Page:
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Prognostic performance of 7 biomarkers compared to liver biopsy in early alcohol-related liver disease

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  • MicrobLiver consortia
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Background & Aims: Alcohol is the most common cause of liver-related mortality and morbidity. We therefore aimed to assess and compare the prognostic performance of elastography and blood-based markers to predict time to the first liver-related event, severe infection, and all-cause mortality in patients with a history of excess drinking. Methods: We performed a prospective cohort study in patients with early, compensated alcohol-related liver disease. At baseline, we obtained a liver biopsy, transient elastography (TE), 2-dimensional shear-wave elastography (2D-SWE), enhanced liver fibrosis test (ELF), FibroTest, fibrosis-4 index (FIB-4), non-alcoholic fatty liver fibrosis score (NFS) and Forns index. We compared C-statistics and time-dependent AUC for prognostication. We used validated cut-off points to create 3 risk groups for each test: low, intermediate and high risk. Results: We followed 462 patients for a median of 49 months (IQR 31–70). Median age was 57 years, 76% were males, 20% had advanced fibrosis. Eighty-four patients (18%) developed a liver-related event after a median of 18 months (7-34). TE had the highest prognostic accuracy, with a C-statistic of 0.876, and time-dependent AUC at 5 years of 0.889, comparable to 2D-SWE and ELF. TE, ELF and 2D-SWE outperformed FibroTest, FIB4, NFS, Forns index and biopsy-verified fibrosis stage. Compared to patients with TE <10 kPa, the hazard ratios for liver-related events for TE 10–15 kPa were 8.1 (3.2–20.4), and 27.9 (13.8–56.8) for TE >15 kPa. Periods of excessive drinking during follow-up increased the risk of progressing to liver-related events, except for patients in the low-risk groups. Conclusion: TE, ELF and 2D-SWE are highly accurate prognostic markers in patients with alcohol-related liver disease. Easy-to-use cut-offs can distinguish between substantially different risk profiles. Lay summary: Alcohol is the leading cause of death and illness due to liver disease. In this study, we assessed the ability of biomarkers to predict the risk of developing symptomatic liver disease in patients with early stages of alcohol-related liver disease. We found that several tests accurately predicted the risk of liver-related events such as ascites, esophageal varices and hepatic encephalopathy during an average follow-up of 4.1 years. Liver stiffness measurements by ultrasound elastography and the enhanced liver fibrosis test performed best. By using them, we were able to stratify patients into 3 groups with significantly different risks.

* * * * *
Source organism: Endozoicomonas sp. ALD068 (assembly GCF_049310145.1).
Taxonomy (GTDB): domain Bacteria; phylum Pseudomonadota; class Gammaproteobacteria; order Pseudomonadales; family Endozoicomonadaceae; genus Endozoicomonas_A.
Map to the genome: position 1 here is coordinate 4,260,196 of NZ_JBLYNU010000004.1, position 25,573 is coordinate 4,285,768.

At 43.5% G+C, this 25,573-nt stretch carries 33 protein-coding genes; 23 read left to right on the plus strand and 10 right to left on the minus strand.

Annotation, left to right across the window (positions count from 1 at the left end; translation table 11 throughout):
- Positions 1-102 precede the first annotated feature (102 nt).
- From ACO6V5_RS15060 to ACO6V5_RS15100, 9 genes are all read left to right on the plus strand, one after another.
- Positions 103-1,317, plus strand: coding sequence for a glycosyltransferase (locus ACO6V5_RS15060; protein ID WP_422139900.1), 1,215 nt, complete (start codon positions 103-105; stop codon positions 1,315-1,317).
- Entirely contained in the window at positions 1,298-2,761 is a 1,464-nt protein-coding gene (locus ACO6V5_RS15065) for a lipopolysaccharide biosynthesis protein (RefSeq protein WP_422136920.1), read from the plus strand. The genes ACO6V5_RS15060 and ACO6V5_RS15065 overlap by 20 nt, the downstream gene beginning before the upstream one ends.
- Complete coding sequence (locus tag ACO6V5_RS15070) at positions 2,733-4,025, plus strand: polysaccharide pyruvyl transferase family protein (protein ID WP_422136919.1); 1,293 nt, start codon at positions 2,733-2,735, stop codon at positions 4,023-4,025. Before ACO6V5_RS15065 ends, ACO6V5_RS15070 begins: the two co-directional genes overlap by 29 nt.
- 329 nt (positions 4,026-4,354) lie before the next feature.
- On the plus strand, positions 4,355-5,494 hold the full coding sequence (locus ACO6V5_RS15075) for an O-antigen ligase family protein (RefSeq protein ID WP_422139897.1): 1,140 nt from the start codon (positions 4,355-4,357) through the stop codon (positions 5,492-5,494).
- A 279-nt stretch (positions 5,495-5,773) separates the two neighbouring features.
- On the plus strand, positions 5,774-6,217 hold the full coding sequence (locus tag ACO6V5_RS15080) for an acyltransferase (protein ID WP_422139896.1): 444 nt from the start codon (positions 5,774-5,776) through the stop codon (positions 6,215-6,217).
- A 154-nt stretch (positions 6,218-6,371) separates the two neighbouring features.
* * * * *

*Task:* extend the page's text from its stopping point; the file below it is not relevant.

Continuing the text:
Original languageEnglish
JournalJournal of Hepatology
Volume75
Issue number5
Pages (from-to)1017-1025
Number of pages9
ISSN0168-8278
DOIs
Publication statusPublished - Nov 2021

Bibliographical note

Funding Information:
This project received funding through the GALAXY project from the European Union's Horizon 2020 Framework Programme for Research and Innovation, Grant Agreement number 668031, through the MicrobLiver project from the Novo Nordic Foundation Challenge Programme, grant number NNF15OC0016692, and from the Research Foundations at University of Southern Denmark, Odense University Hospital and Region of Southern Denmark. Siemens Healthcare A/S (Ballerup, Denmark) provided the assays used for measuring the enhanced liver fibrosis test, and partly funded the salary for collecting outcome data without restrictions. The Toyota Foundation and The AP Moeller Foundation granted funds to purchase the FibroScan and Aixplorer systems. The funders had no role in study design, data collection and analysis, decision to publish or preparation of the manuscript.

Funding Information:
This project received funding through the GALAXY project from the European Union’s Horizon 2020 Framework Programme for Research and Innovation , Grant Agreement number 668031 , through the MicrobLiver project from the Novo Nordic Foundation Challenge Programme, grant number NNF15OC0016692 , and from the Research Foundations at University of Southern Denmark , Odense University Hospital and Region of Southern Denmark . Siemens Healthcare A/S (Ballerup, Denmark) provided the assays used for measuring the enhanced liver fibrosis test, and partly funded the salary for collecting outcome data without restrictions. The Toyota Foundation and The AP Moeller Foundation granted funds to purchase the FibroScan and Aixplorer systems. The funders had no role in study design, data collection and analysis, decision to publish or preparation of the manuscript.

Publisher Copyright:
© 2021 The Authors

    Research areas

  • Alcoholic liver disease, Decompensation, Liver stiffness, Mortality, Prognosis

ID: 69206392